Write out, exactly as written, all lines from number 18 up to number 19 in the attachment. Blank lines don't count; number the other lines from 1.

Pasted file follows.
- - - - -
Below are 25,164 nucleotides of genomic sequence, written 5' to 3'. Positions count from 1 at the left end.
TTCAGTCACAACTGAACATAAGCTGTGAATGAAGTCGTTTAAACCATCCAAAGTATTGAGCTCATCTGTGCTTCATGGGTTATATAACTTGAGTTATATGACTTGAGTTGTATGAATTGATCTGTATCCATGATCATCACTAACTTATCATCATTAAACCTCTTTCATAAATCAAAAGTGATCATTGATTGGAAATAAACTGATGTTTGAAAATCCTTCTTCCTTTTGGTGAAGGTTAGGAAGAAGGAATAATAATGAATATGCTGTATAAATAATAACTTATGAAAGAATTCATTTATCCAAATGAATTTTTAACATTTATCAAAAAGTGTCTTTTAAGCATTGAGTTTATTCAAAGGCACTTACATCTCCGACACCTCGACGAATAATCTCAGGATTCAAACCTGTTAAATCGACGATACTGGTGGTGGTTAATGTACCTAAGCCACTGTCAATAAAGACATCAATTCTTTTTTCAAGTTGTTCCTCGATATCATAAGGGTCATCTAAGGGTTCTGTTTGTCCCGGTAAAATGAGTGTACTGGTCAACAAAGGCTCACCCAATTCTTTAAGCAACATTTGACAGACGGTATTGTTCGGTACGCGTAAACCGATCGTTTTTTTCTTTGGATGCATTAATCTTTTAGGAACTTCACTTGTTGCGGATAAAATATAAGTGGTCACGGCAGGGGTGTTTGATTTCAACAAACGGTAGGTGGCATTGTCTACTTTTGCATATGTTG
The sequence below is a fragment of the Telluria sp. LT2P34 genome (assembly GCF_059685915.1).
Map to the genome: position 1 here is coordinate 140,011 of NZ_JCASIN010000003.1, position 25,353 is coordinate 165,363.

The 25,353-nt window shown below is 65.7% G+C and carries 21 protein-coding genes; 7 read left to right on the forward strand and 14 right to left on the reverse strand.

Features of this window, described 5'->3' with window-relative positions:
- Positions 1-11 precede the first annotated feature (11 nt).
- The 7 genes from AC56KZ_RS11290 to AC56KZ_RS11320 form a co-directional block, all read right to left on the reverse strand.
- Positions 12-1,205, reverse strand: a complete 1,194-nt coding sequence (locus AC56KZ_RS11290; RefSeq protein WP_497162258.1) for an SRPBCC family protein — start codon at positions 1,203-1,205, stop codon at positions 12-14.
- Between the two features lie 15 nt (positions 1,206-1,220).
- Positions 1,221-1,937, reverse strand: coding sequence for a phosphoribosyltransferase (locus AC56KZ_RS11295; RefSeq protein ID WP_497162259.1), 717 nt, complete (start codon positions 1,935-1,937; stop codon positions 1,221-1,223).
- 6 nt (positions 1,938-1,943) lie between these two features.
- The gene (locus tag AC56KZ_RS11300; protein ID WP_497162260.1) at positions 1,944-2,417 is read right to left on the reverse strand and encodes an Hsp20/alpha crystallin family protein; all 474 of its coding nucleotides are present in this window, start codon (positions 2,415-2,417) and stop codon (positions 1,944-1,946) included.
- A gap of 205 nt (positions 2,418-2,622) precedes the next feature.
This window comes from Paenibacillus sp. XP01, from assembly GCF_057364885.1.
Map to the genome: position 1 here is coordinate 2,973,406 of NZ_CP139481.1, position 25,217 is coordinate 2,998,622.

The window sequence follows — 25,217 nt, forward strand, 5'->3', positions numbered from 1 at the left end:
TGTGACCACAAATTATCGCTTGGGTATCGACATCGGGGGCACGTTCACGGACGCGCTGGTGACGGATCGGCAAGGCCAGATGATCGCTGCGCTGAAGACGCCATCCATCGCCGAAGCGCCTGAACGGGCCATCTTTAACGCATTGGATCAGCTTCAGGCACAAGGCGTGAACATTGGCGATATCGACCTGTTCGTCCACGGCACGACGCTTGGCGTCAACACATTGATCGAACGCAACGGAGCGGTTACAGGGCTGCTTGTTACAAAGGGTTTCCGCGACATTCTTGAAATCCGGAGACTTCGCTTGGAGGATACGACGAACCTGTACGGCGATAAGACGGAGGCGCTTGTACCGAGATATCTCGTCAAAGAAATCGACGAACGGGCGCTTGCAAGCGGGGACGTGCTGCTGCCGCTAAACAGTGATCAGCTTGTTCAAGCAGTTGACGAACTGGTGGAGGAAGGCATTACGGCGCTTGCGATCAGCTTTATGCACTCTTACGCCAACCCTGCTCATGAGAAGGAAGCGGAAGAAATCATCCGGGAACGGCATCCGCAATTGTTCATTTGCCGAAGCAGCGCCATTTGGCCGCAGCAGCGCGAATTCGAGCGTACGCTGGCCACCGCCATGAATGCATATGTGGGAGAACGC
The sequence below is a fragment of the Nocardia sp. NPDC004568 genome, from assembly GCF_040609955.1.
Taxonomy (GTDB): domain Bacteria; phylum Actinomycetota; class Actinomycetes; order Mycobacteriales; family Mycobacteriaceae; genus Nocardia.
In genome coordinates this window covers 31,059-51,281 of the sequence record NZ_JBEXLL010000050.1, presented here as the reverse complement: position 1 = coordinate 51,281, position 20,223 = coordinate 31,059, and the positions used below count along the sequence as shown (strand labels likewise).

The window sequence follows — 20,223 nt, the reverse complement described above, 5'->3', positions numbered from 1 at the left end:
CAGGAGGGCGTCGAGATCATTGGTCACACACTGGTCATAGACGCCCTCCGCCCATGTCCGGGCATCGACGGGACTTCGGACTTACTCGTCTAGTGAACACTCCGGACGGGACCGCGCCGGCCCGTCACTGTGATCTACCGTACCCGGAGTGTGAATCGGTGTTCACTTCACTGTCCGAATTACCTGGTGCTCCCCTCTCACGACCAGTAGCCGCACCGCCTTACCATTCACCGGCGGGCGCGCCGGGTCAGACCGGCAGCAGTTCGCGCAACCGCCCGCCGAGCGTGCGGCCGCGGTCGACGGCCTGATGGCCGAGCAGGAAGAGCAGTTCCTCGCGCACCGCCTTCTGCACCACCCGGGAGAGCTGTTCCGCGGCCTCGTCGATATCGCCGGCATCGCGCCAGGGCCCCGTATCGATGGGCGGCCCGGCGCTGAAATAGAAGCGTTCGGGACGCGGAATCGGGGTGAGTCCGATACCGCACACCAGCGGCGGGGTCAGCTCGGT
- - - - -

TGTGACCACAAATTATCGCTTGGGTATCGACATCGGGGGCACGTTCACGGACGCGCTGGTGACGGATCGGCAAGGCCAGATGATCGCTGCGCTGAAGACGCCATCCATCGCCGAAGCGCCTGAACGGGCCATCTTTAACGCATTGGATCAGCTTCAGGCACAAGGCGTGAACATTGGCGATATCGACCTGTTCGTCCACGGCACGACGCTTGGCGTCAACACATTGATCGAACGCAACGGAGCGGTTACAGGGCTGCTTGTTACAAAGGGTTTCCGCGACATTCTTGAAATCCGGAGACTTCGCTTGGAGGATACGACGAACCTGTACGGCGATAAGACGGAGGCGCTTGTACCGAGATATCTCGTCAAAGAAATCGACGAACGGGCGCTTGCAAGCGGGGACGTGCTGCTGCCGCTAAACAGTGATCAGCTTGTTCAAGCAGTTGACGAACTGGTGGAGGAAGGCATTACGGCGCTTGCGATCAGCTTTATGCACTCTTACGCCAACCCTGCTCATGAGAAGGAAGCGGAAGAAATCATCCGGGAACGGCATCCGCAATTGTTCATTTGCCGAAGCAGCGCCATTTGGCCGCAGCAGCGCGAATTCGAGCGTACGCTGGCCACCGCCATGAATGCATATGTGGGAGAACGC
The sequence below is a fragment of the Nocardia sp. NPDC004568 genome, from assembly GCF_040609955.1.